A painful and uncomfortable condition that is referred to as an ingrown toenail may develop when the toenail grows into the skin surrounding the nail. This may be a result of toenails that have been trimmed improperly, wearing shoes and socks that do not fit correctly, or possibly from a genetic trait that may affect the natural shape of the nail. If you are experiencing an ingrown toenail, you may notice symptoms that may include pain while wearing shoes, fluid coming from the nail, or the surrounding area appearing red. There may be preventative measures that can be taken, which may possibly avoid this condition from occurring. These may include wearing shoes and socks that fit loosely, trimming the toenails straight across while avoiding cutting into the corners, and utilizing a moisturizer daily. It is advised to consult a podiatrist if you are afflicted with this condition, so proper treatment options can be discussed and started.
Ingrown toenails can become painful if they are not treated properly. For more information about ingrown toenails, contact Dr. Harris L. Klear of Burlington County Podiatry Associates. Our doctor can provide the care you need to keep you pain-free and on your feet.
Ingrown toenails occur when a toenail grows sideways into the bed of the nail, causing pain, swelling, and possibly infection.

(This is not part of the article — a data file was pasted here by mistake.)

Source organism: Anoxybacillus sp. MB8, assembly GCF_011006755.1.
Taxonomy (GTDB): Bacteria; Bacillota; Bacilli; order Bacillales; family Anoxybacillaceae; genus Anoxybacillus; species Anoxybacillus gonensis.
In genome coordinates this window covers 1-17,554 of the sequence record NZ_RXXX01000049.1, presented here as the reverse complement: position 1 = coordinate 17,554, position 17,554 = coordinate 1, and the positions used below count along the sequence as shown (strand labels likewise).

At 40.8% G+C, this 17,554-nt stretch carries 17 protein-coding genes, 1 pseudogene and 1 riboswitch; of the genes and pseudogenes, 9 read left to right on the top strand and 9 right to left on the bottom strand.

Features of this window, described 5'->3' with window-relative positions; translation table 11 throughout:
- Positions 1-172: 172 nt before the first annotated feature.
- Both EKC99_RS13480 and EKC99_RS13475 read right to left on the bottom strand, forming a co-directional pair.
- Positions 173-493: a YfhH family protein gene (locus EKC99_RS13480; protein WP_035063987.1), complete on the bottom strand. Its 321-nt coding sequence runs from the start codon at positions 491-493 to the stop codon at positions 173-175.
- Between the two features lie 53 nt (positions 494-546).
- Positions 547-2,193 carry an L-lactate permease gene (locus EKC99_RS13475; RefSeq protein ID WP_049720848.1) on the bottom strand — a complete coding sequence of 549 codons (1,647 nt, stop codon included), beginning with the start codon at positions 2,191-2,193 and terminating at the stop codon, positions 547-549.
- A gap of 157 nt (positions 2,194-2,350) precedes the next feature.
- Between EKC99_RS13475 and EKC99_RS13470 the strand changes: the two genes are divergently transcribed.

- Bacterial infections
- Improper nail cutting such as cutting it too short or not straight across
- Trauma to the toe, such as stubbing, which causes the nail to grow back irregularly
- Ill-fitting shoes that bunch the toes too close together
- Genetic predisposition
Because ingrown toenails are not something found outside of shoe-wearing cultures, going barefoot as often as possible will decrease the likeliness of developing ingrown toenails. Wearing proper fitting shoes and using proper cutting techniques will also help decrease your risk of developing ingrown toenails.
Ingrown toenails are a very treatable foot condition. In minor cases, soaking the affected area in salt or antibacterial soaps will not only help with the ingrown nail itself, but also help prevent any infections from occurring. In more severe cases, surgery is an option. In either case, speaking to your podiatrist about this condition will help you get a better understanding of specific treatment options that are right for you.
If you have any questions please feel free to contact one of our offices located in Marlton and Delran, NJ. We offer the newest diagnostic and treatment technologies for all your foot and ankle needs.Read more about Ingrown Toenails